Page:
Mar 29, 2023 - Economy

United invests $15M in carbon capture-sustainable fuel effort

United CEO Scott Kirby (L) speaks with Axios' Joann Muller (R) at the What's Next Summit.

United CEO Scott Kirby (L) speaks with Axios' Joann Muller (R) at the What's Next Summit. Photo: Ron Flores for Axios

United Airlines is investing $15 million in a carbon capture startup developing technology that may eventually be used to capture and compress CO2 for use in producing sustainable aviation fuel (SAF), the company announced Wednesday.

  • The startup, Svante, plans to use the funds to manufacture carbon capture filters in Vancouver, Canada, at commercial scale.

How it works: Svante's filters are designed to capture CO2 from industrial sites or the atmosphere. It would then be compressed for potential use in SAFs, or sequestered underground.

Catch up quick: It's the latest investment from United's Sustainable Flight Fund, a multimillion-dollar, cross-industry effort to support SAF startups and R&D.

What they're saying: "Instead of just buying SAF, we're taking the money to invest in companies that are building the industry," United CEO Scott Kirby told Joann Muller at Wednesday's What's Next Summit.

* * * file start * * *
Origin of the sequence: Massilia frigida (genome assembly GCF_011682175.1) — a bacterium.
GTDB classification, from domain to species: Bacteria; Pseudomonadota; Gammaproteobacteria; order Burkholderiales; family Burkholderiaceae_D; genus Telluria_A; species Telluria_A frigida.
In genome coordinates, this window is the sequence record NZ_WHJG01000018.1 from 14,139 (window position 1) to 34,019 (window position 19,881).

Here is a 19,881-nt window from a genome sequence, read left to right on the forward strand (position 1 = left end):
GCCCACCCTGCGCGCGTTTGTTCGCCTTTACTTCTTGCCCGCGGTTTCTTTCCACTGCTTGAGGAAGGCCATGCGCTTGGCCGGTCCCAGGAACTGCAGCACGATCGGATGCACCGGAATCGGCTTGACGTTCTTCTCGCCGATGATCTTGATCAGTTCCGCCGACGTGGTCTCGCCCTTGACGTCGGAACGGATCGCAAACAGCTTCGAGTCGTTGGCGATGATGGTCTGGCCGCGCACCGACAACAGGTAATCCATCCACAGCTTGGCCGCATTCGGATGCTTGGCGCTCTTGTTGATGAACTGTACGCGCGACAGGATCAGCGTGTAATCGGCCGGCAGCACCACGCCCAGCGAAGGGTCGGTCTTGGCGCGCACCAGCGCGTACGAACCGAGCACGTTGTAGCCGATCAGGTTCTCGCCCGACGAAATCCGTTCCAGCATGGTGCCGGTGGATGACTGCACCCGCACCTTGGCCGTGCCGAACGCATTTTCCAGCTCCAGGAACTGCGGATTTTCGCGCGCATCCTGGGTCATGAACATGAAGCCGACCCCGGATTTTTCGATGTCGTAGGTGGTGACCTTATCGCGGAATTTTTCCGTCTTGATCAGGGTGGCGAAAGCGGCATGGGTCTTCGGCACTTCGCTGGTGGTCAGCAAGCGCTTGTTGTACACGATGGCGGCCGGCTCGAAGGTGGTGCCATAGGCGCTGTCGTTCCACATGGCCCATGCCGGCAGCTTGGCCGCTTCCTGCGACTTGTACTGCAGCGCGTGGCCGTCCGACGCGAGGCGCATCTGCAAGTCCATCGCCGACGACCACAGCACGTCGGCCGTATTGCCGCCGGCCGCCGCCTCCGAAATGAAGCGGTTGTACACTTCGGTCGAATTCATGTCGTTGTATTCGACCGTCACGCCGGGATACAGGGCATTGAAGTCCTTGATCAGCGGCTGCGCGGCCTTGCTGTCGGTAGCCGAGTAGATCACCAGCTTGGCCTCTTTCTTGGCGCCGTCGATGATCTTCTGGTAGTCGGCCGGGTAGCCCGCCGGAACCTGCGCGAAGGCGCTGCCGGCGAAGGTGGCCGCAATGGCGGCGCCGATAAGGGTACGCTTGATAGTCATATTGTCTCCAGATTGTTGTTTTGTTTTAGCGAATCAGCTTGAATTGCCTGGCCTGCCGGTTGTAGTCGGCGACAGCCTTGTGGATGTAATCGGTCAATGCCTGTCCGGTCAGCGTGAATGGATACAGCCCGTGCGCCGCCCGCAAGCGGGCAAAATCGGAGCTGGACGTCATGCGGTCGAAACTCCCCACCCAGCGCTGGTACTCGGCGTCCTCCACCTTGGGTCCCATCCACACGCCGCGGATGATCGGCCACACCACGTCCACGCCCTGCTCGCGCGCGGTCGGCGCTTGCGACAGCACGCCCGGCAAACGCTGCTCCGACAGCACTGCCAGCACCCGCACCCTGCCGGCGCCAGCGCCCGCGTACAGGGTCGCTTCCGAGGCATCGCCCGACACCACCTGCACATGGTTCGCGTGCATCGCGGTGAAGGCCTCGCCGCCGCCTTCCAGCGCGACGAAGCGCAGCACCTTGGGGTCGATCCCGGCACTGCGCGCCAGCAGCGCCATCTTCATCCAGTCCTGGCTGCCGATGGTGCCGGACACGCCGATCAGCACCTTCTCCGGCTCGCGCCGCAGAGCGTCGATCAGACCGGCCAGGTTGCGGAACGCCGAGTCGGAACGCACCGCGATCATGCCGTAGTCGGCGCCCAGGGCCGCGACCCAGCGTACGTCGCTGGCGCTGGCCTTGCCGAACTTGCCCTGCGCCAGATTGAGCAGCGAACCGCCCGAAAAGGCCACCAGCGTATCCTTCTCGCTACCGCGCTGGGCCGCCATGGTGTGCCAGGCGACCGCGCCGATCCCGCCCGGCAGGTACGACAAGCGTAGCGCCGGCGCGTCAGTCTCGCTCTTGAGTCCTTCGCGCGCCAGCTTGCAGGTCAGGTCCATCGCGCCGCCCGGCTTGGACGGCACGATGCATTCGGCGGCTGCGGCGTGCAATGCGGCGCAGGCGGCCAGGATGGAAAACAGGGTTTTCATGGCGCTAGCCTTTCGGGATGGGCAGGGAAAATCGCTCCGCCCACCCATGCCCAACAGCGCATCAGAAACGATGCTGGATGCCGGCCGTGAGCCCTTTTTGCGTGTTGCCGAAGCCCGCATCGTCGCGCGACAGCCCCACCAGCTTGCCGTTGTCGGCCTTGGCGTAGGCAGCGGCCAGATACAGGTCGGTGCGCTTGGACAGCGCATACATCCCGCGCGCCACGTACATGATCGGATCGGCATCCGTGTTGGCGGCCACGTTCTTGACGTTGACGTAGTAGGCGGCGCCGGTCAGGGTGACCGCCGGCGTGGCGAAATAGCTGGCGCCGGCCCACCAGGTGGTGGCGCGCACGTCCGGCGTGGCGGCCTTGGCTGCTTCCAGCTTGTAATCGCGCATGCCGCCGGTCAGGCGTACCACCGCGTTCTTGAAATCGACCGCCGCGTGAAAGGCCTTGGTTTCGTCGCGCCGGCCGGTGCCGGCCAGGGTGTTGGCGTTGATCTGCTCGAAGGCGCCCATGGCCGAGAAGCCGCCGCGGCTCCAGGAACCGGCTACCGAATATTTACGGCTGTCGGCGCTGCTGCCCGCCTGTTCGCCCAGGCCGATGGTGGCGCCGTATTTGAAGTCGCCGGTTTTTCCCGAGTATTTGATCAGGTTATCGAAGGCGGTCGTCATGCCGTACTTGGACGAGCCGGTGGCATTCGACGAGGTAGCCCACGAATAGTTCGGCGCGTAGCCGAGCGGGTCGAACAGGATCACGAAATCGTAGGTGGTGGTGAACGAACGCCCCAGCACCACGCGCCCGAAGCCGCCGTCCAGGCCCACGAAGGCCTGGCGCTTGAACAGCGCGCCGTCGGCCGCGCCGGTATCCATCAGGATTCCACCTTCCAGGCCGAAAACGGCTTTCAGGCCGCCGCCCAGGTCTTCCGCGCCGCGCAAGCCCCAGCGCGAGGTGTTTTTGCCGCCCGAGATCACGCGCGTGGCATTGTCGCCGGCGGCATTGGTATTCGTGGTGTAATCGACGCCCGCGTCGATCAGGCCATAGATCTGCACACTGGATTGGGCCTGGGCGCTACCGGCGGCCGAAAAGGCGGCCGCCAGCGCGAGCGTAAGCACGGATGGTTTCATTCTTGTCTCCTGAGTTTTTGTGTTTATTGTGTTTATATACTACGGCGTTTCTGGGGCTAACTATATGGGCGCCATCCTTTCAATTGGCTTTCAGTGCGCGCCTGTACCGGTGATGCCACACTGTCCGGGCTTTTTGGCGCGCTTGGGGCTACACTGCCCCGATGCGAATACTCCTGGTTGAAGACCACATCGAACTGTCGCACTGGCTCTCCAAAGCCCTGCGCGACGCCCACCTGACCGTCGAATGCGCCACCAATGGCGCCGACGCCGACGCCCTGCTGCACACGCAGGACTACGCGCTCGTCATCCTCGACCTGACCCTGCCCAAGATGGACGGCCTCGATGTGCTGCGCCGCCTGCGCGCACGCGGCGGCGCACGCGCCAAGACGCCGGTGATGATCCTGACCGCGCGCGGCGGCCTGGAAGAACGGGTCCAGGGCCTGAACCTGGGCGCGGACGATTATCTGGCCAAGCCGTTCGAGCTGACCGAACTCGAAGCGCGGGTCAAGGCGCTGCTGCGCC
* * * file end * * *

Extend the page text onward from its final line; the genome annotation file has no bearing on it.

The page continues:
• "We're giving them the startup capital to go develop the technology and to do the R&D and see what works and what can scale to commercial size and grow the industry."

The big picture: Airlines and aircraft manufacturers are under tremendous pressure to decarbonize.

  • United, for example, aims to go emissions-free by 2050 — without using carbon offsets.
  • SAFs, currently made from used cooking oil and industrial waste, are seen as a short- to medium-term way to reduce aviation emissions.

Yes, but: SAF production needs to increase notably and quickly in order to have anything more than a negligible impact.

What's next: Efforts to power aircraft with electric power or hydrogen are underway — but still in their early days and facing significant headwinds.

  • Today's battery technology can't support long-haul flying, Kirby said, while hydrogen requires much more volume to provide the same amount of energy as today's jet fuel — hence the company's focus on SAFs.

Editor's note: This story has been corrected to reflect that United is investing $15 million in Svante, not $5 million as the company first announced.

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